Gene duplication is a main driving force for the acquisition of new genes and the creation of new functions (neofunctionalizations and subfunctionalizations) (Taylor and Raes 2004). A central theory of molecular evolution states that most genes evolved primarily under strong purifying constraints to conserve functions. Gene duplication allows a gene to be free from this selection pressure and to eventually accumulate mutations that can lead to new functions or a complete loss of function (Prince and Pickett 2002).
The SPL genes of the Juglandaceae species had all been subjected to purifying selection pressure, but the variation in the ω-values among different branches suggests that the evolution of the genes in these branches was not synchronized. Genes with lower ω-values encode important proteins that may be beneficial to plants and may be under purifying selection pressure, while genes with higher ω-values are under strong selection pressure and may have evolved new functions or become pseudogenes. Selection pressure differences are also likely to be responsible for differences in the gene evolution rate of each branch.
Our results showed that the Clade 2 and 3 SPL expression patterns (Fig. 4) were similar to those of many other species, with relatively high expression levels in inflorescences and flower buds (Xie 2006; Salinas et al. 2012; Li et al. 2013). By contrast, Clade 1 SPL genes (encoding lone SPL proteins) were highly expressed in all tissues. This expression pattern differed from that of other clades, indicating that functional differentiation has taken place. Previous studies have shown that these genes are essential for plant growth and development and cannot be easily changed. For example, the A. thaliana SPL genes (AtSPL7, AtSPL14, and AtSPL16) in this clade are important for certain activities, including regulation of copper homeostasis in the root (Garciamolina et al. 2014a, b), plant development, and sensitivity to fumonisin B1 (Stone et al. 2010), respectively. Genes in this clade usually did not undergo functional differentiation unless exposed to major changes in the external environment. The three branches of Clade 1 have been widely studied in terms of the functional annotation and subsequent validation of members in Clades 1.1 and 1.2, while relatively few studies have been conducted on members in clad 1.3 (Preston and Hileman 2013). Our results showed that Clade 1.3 has the most members and the highest ω-values in Clade 1, suggesting that Clade 1.3 has the most diverse potential in Clade 1. The expression patterns of Clade 1.3 did not differ much from those of the other two branches, so the Clade 1.3 genes may redundantly regulate plant growth and development along with the genes in the other branches in Clade 1. Lan et al. (2017) described that an individualized genomic architecture might play an important role in adaptation to specific environments when plants are under purifying selection. From the above observation, we speculate that when an environment changes considerably, the SPL genes of Clades 1.1 and 1.2 will continue to play their original roles, while those of Clade 1.3 can develop further. Therefore, Clade 1.3 is most likely a newly differentiated branch of Clade 1 in the evolutionary process.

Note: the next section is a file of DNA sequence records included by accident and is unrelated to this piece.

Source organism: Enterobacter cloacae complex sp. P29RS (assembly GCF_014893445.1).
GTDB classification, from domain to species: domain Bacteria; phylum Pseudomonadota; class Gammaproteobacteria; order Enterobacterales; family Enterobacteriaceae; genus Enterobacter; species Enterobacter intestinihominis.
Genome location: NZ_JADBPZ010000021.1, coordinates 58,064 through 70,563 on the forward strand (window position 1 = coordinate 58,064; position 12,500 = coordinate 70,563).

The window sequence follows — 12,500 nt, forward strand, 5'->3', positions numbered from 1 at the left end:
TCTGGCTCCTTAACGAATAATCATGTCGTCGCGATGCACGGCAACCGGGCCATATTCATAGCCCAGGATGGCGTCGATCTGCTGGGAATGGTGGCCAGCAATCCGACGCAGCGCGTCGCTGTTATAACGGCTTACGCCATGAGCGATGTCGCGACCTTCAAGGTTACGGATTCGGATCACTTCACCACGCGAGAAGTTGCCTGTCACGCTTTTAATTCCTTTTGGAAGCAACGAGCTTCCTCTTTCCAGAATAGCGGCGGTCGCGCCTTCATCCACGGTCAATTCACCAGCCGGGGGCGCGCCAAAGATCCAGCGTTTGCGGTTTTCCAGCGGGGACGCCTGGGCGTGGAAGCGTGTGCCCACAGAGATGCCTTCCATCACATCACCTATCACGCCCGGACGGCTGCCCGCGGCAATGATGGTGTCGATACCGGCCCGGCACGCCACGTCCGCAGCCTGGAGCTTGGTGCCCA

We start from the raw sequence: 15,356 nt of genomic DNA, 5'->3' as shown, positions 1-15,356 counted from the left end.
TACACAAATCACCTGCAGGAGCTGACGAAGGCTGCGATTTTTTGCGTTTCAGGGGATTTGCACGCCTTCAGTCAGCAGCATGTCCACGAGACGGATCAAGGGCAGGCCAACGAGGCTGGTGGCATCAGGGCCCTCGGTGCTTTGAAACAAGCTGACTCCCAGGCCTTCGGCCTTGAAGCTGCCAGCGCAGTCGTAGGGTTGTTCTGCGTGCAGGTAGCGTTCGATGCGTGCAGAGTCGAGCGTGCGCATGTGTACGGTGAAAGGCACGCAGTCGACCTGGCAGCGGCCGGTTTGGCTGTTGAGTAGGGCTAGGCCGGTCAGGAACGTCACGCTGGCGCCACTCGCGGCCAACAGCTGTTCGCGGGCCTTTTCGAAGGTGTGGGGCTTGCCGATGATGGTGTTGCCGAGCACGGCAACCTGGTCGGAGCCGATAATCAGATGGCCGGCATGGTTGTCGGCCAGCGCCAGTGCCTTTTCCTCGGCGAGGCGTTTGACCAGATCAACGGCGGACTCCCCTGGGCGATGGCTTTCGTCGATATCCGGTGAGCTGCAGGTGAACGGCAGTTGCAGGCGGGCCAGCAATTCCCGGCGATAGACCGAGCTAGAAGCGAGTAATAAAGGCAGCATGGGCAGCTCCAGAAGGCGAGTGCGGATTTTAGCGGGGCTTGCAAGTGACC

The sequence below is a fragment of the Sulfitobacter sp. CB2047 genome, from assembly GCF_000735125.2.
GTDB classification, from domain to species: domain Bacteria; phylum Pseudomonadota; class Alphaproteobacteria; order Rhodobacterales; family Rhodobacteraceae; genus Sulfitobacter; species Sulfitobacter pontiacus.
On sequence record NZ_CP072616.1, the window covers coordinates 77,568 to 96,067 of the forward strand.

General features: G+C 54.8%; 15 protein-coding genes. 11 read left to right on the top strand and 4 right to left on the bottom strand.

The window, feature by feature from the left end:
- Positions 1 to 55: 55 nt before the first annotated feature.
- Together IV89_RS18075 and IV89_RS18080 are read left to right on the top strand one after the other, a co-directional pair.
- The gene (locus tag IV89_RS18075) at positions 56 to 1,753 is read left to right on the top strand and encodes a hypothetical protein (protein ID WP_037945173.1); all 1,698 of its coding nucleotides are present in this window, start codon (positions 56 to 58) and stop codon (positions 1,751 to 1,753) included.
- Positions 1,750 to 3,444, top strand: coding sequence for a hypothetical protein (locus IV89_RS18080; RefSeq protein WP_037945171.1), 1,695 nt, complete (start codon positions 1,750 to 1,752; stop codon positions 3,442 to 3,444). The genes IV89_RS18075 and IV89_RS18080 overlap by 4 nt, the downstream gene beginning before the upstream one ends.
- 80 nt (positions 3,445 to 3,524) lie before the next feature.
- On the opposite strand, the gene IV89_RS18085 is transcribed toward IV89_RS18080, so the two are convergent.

The selection site loci in the Clade 1 genes existed in the sequences encoding the SBP domain and the C-terminal conserved motif combination. The presence of Zn1, Zn2, and NLS in the SBP domain implies that this domain is important for DNA binding (Yamasaki et al. 2004; Birkenbihl et al. 2005). Single amino acid substitutions in the SBP domain, and especially in Zn1, Zn2, and NLS, can alter the ability of SPL to bind to DNA. However, the temporal and spatial SPL expression levels are not influenced by the SBP domain sequence. Therefore, any observed temporal and spatial differences in expression are most likely due to the branch-specific motif combination encoded in the sequence corresponding to the C-terminus. We detected a transmembrane structure in the conserved motif combination at the C-terminus of Clade 1 SPL proteins. Interestingly, no Pfam domain matches this cascade. These observations do not mean that no functional structure exists in this region; therefore, further studies should focus either on mutating the selection site in the region or deleting the region to explore its actual function.